This version of Kozilek is incredibly powerful, even at a mana value of 10. Kozilek, Butcher of Truth’s cast trigger draws you plenty of cards, meaning even if this spell is countered, you’re getting some value out of it. Also, if it’s countered, destroyed, discarded, or milled, you’ll be able to put it right back into your library and possibly get it again. On the field this card is a huge threat, making your opponent sacrifice four permanents with each attack and dealing out a ton of damage.

#5. Walking Ballista

Walking Ballista

Though Walking Ballista is most frequently run as a win con, it’s a fairly versatile card. Its ability to do direct damage makes it helpful for removing creatures or planeswalkers or also threatening to eliminate players. What makes it so powerful is that there’s no cost for its damage ability besides removing a counter. This card is one of the most popular payoffs for an infinite mana combo. Whether in your hand or already on the field, you can just pump it up until it has enough counters to remove and kill your opponents at instant speed. Because it’s at instant speed and the damage is dealt by individual activations, it’s very difficult for your opponents to meaningfully respond to this ability and stop you from winning.

#4. Blightsteel Colossus

Blightsteel Colossus

Blightsteel Colossus is one of the rare cards that can just end a game with a single attack. On top of that, it has indestructible, so even if there are blockers, you can kill or weaken many of them while keeping this card alive. Your opponents can’t get rid of this card by milling it or making you discard it, so as long as it isn’t exiled, this card is sticking around.

#3. It That Betrays

It That Betrays

It That Betrays on its own is already powerful. It’s a massive creature that’ll also force players to sacrifice some of their own permanents. When they do, you’ll get control of those permanents thanks to its triggered ability. However, when considering how It That Betrays interacts with other players’ decks, it becomes even stronger.

While you can obviously force your opponents to sacrifice their permanents with cards like Invoke Despair or All Is Dust, they’ll also often do it on their own. Players who are running sacrifice or aristocrats decks will have to completely rethink their strategy when they realize you’ll be gaining control over most of the cards they sacrifice.

#2. Ulamog, the Ceaseless Hunger

Ulamog, the Ceaseless Hunger

Ulamog, the Ceaseless Hunger gives you so much value for its casting cost that it’s easily one of the most powerful creatures in Magic. First, you get to exile two permanents when you cast it, helping you clear any big threats from the board or cards like Laboratory Maniac that could actually make Ulamog’s attack trigger beneficial to its owner. Then, you’re getting a 10/10 indestructible creature, which alone is worth probably close to ten mana. On top of that, you can mill a ton of cards from your opponents, which will often rob them of important resources.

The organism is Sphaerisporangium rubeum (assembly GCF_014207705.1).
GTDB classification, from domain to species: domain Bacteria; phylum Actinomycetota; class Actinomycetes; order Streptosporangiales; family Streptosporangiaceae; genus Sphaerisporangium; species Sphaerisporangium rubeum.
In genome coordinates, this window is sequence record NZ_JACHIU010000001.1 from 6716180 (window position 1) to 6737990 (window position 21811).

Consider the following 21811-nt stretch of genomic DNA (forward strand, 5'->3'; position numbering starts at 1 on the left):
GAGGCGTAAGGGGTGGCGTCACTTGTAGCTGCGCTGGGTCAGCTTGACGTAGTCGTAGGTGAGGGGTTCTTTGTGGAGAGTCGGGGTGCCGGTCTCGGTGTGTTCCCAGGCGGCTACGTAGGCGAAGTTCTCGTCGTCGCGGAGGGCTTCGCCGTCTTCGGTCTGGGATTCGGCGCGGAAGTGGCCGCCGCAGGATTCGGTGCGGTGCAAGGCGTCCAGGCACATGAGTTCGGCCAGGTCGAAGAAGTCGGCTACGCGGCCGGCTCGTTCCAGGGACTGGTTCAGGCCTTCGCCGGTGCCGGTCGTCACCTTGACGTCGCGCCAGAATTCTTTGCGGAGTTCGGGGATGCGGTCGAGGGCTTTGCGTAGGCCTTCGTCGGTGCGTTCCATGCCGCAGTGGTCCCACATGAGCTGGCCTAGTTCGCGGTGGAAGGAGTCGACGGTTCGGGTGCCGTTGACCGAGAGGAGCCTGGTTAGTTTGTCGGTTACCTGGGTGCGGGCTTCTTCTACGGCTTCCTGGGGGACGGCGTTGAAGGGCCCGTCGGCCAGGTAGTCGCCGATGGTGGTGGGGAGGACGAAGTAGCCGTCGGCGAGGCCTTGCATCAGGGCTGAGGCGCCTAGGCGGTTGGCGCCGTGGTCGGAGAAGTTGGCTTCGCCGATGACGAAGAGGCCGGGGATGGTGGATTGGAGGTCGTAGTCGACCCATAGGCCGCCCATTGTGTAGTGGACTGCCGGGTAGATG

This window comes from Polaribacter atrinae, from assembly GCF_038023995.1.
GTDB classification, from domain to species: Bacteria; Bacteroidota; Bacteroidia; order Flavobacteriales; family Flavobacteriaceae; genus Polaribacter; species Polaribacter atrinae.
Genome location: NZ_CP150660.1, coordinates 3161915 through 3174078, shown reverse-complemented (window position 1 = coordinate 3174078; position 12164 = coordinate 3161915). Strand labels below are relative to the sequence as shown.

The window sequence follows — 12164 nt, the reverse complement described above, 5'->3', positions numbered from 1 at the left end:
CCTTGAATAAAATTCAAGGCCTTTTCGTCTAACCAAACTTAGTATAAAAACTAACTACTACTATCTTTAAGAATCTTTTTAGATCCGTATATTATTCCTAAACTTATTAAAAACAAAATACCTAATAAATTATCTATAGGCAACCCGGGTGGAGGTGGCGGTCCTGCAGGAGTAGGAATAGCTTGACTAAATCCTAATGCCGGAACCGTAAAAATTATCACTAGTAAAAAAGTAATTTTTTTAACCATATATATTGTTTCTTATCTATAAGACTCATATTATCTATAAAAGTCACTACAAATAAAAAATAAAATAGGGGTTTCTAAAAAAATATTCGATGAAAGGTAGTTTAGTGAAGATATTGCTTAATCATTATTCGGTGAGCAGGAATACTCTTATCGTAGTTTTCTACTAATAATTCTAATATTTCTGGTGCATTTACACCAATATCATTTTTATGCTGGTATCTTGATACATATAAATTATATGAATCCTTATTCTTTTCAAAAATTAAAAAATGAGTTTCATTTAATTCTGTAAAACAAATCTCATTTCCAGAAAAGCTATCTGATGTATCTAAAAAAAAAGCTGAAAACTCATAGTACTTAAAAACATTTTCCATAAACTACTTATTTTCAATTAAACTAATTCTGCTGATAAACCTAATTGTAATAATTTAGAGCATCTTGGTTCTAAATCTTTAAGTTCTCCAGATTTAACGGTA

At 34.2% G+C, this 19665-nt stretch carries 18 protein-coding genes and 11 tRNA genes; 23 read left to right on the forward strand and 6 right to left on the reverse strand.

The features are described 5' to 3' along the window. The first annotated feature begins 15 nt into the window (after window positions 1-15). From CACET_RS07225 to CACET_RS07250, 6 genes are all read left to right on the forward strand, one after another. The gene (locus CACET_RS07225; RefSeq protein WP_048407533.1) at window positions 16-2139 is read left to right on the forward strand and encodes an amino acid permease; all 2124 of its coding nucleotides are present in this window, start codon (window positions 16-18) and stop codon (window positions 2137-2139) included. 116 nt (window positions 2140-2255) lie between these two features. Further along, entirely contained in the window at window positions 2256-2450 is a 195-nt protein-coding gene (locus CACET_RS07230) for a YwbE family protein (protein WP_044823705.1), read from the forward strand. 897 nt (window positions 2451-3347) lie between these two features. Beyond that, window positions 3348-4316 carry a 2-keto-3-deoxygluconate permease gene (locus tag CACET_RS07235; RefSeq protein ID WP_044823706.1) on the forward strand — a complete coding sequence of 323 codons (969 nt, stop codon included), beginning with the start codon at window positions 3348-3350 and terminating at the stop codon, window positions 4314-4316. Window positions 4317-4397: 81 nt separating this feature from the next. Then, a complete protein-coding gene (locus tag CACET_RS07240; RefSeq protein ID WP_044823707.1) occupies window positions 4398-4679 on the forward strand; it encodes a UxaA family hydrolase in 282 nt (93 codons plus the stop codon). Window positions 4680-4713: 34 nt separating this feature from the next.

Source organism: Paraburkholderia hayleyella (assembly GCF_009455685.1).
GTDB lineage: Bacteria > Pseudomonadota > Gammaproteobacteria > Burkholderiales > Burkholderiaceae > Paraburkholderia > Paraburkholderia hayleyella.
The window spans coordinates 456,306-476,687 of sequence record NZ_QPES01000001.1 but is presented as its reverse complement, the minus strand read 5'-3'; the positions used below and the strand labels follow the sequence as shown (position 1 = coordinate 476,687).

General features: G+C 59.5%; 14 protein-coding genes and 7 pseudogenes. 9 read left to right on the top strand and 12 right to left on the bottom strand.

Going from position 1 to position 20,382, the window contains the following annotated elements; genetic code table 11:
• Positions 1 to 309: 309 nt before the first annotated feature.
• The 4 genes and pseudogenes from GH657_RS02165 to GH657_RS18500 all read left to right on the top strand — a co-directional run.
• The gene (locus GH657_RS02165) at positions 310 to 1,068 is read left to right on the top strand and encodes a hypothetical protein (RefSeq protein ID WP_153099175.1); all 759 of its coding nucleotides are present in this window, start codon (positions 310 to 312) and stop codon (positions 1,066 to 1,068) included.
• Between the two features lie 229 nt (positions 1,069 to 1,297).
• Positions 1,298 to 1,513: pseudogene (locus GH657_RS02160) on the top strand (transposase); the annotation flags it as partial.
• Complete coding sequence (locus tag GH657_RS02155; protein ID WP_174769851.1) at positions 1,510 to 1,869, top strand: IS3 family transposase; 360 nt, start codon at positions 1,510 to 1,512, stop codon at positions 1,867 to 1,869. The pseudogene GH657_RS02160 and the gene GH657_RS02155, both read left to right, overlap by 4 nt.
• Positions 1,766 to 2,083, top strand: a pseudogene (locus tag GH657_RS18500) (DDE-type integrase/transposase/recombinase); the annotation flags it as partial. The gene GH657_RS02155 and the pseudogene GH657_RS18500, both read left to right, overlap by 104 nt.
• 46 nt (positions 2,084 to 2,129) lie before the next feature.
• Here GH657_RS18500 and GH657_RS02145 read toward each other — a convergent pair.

#1. Emrakul, the Promised End

Emrakul, the Promised End

Emrakul, the Promised End may look too hard to cast, but it isn’t by a long shot. There are currently eight different types of cards you might have in your graveyard, soon to be nine when battle is added in March of the Machine. That means you can cast Emrakul for as little as five mana, giving you a massive flier that’s difficult to remove. On top of that, you get to sabotage one of your opponents’ games by taking control of their turn.

Best Colorless Creature Payoffs and Synergies

Colorless cards in general synergize well with cards that wipe the board of colored permanents like Ugin, the Spirit Dragon or All Is Dust. If you cast one of these spells, you’ll get to keep all of your colorless permanents while your opponents potentially lose everything.

For any colorless creatures I’ve listed that make artifacts or historic spells cost one less, the best payoff is a combo involving Sensei's Divining Top and Mystic Forge. Using the Top’s draw ability, you can get a card and then put it back on top of your library. Thanks to Mystic Forge, you can then immediately recast Sensei's Divining Top and repeat the process. If the Top’s cost is reduced to 0, you can do this as many times as you want, allowing you to draw until you find what you’re looking for or deck yourself and win with Thassa's Oracle or a similar card.

Wrap Up

Ornithopter of Paradise - Illustration by Raoul Vitale

Ornithopter of Paradise | Illustration by Raoul Vitale

Although many colorless creatures have high mana values, they are also some of the more powerful creatures in Magic. Also, without the restriction of specific colors, they can sometimes be easier to cast than cheaper creatures with more restrictive costs. You’ll likely recognize several of these creatures as popular win cons, and it’s easy to see why.

Do you use any of these creatures as a win condition? What colorless creature is your favorite? If I missed your favorite colorless creature, make sure to let me know which one and why you think it should have been on the list in the comments below or on Draftsim’s Twitter.

Thanks for reading, and I look forward to seeing you in the next one!